• Consideration: Once a buyer decides he has a problem, he is ready to start actively looking for a solution. Following our male buyer, he decides his shaving process and the lack of quality products is creating a skin condition, but he’s not yet made up his mind as to which solution is best. He’s already been introduced to one product and a site where he can buy it, but being a savvy consumer, he’s not ready to commit. Instead, he begins actively looking for other products that might work. In this stage of the buying process, he’s doing a lot of detailed research about specific products and vendors, reading online reviews, watching product videos, and comparing the different types of shaving and facial care products for men — including pre-shave products like shea butter and oils. He may also come across reviews of your online business that specializes in men’s healthcare products, and he adds that to his list to consider, in addition to Dollar Shave Club.
  • Decision: Once the buyer enters the final stage, his decision is almost made. He’s already narrowed down the type of product he wants and is fairly certain where he will buy it. In our scenario, the young male buyer is leaning toward a bundle package of Dr. Carver’s Shea Butter and Post Shave Cream. He’s now spending a lot of time on the Dollar Shave Club site comparing prices and trying to understand the specifics of the buying process. He likes that this monthly subscription service delivers products to his door every month without hassle. And, he can get his facial care products plus a free first shipment of razors as part of the subscription service. He signs up for the free monthly delivery service trial and adds on the bundled facial care products.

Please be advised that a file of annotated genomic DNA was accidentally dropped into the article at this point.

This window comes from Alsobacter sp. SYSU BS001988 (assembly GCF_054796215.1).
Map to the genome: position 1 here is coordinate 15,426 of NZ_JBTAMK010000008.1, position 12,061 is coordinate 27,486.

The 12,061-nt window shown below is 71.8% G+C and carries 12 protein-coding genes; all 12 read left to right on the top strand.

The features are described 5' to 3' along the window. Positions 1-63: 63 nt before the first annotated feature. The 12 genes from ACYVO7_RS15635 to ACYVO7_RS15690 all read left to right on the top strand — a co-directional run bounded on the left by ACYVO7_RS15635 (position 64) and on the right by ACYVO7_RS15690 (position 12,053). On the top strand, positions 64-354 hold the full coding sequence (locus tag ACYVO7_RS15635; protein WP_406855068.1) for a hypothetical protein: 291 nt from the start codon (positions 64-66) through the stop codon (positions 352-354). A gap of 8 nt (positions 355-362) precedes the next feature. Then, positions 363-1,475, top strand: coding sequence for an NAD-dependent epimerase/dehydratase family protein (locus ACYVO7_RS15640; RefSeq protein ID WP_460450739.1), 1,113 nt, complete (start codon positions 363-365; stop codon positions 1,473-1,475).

As part of the decision stage, buyers are actively taking sales-oriented actions. In B2B, this means buyers are requesting sales quotes and demos from sales representatives. In B2C, customers are signing up for free trials and starting to put products into their online shopping carts for consideration, or saving products to a favorites’ list or “save for later” list, which allows customers to designate products of interest within the e-commerce site. This type of feature also gives your online business a view of the specific products buyers are interested in and you can use this information to market to them later, should they abandon their shopping carts or leave the site without buying.

  • Advocacy: Also referred to as the loyalty stage, this stage sometimes gets left off when discussing the buyer’s journey because the “buy” decision has already been made. We’re including it here because it is an important part of the ongoing cycle that not only represents repeat sales from existing customers, but is also an important part of boosting new sales. In this post-buying stage, our young male buyer received his first subscription box from Dollar Shave Club. The Post Shave Cream really helped reduce the irritability he had after shaving, and he was especially impressed with the Dollar Shave Club experience — receiving his subscription box, the way it was packaged, and the fun personality of the brand that seemed to mirror his lifestyle and interests. He’s so excited about his experience that he goes back to the Reddit thread where he first learned about the product and the site, and he shares his own experience. Plus, Dollar Shave Club offers a $5 credit for every referral he gets, so he posts a special code in the thread comments that incentivizes new buyers, while rewarding him. As part of the advocacy stage, your online business needs to continue talking to existing customers, keeping them excited about your brand, and providing incentives and loyalty programs that encourages sharing and recommending your brand.